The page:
Perhaps when your Dad is out of immediate trouble, he might benefit from a convalescent hospital for a while. Someplace where he can get up and dressed each morning, but be regularly monitored by the nursing staff also. (This is good psychologically as well as physiologically, it keeps their spirits up, and visiting hours tend to be very relaxed.) I do hope it all goes well this time, and he returns home fighting fit.


  5. mahmood says:

    Re: Spoke too soon

    Thank you Meggie, I will convey your regards to him when I visit him this afternoon.

    What you say is absolutely correct, this is what the doctor advised him too, but with up to 7 IV bottles connected with all the heart monitoring wires there is not much chance of that. As you said, once he’s out of the ICU we’ll get him up and walking, even it it’s in the room or the corridor.

    As far as I know there are no convalescent hospitals in Bahrain, but the IHB (with a slight twist of the arm) allows a lot of visitors in, even in ICU, but I took it upon myself to explain to everyone to keep the visit short and sweet. Mind you, my dad’s got a good trick, he just switches his hearing aid off and he’s not bothered by anyone anymore!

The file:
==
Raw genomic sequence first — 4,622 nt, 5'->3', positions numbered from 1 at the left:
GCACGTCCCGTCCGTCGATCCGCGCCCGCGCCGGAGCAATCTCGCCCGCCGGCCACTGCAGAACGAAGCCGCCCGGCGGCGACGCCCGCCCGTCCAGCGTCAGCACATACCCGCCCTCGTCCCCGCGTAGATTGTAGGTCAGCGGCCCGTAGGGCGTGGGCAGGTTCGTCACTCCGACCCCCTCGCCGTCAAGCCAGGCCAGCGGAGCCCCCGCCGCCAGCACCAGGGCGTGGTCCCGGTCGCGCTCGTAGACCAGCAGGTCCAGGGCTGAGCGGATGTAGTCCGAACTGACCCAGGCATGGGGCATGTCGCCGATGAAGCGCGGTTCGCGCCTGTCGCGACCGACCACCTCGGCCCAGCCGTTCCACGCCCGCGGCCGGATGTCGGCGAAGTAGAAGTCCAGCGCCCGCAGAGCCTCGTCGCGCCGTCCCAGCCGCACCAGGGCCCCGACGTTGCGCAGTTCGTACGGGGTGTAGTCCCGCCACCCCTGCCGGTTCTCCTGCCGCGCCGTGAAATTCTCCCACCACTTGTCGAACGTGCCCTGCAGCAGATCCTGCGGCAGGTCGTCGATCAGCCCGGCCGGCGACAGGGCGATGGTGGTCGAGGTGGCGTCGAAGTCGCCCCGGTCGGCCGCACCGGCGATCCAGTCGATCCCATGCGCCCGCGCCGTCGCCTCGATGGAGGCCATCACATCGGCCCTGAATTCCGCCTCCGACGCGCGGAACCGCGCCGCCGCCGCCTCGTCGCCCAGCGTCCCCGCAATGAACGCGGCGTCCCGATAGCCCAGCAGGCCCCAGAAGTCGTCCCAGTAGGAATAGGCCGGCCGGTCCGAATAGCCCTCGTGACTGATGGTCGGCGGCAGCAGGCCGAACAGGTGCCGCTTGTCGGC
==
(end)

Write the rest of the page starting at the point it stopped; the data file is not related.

6. mahmood says:

    Re: Spoke too soon

    That’s exactly what I wanted to do, however by the time we reached the hospital and they started diagnosing him it was too late. He was once again going into heart failure.

    We didn’t think it’s once again a heart problem – remember we took him in because he was tired and we related that to the amount of medicines he’s taken over the past few days.

    Before they admitted him however I did call Dr. Badran of the BDF and got him and Dr. El-Said to talk to each other over the phone to arrive at a concensus and also to satisfy me that the proposed actions by Dr. El-Said were the “right” thing to do, especially as to putting the catheter to the heart. I was assured by Dr. Badran (head of cardiology at the BDF) that this was alright, and further, as dad was in a critical condition it would not have been medically sound for us to move him from one hospital to another. He suggested that once he gets stable, we can take him to Dr. Badran for another look and ensure that everything is ok. This is good enough for me at the moment.

  7. mahmood says:

    Re: Spoke too soon

    thank you very much for that. I really appreciate the emotional support you all are giving me and I will certainly let dad know that people are asking after him.

  8. mahmood says:

    Re: Spoke too soon

    Thank you again Mark, appreciate all the support you have given me. I hope you too are well soon and keep your chin up!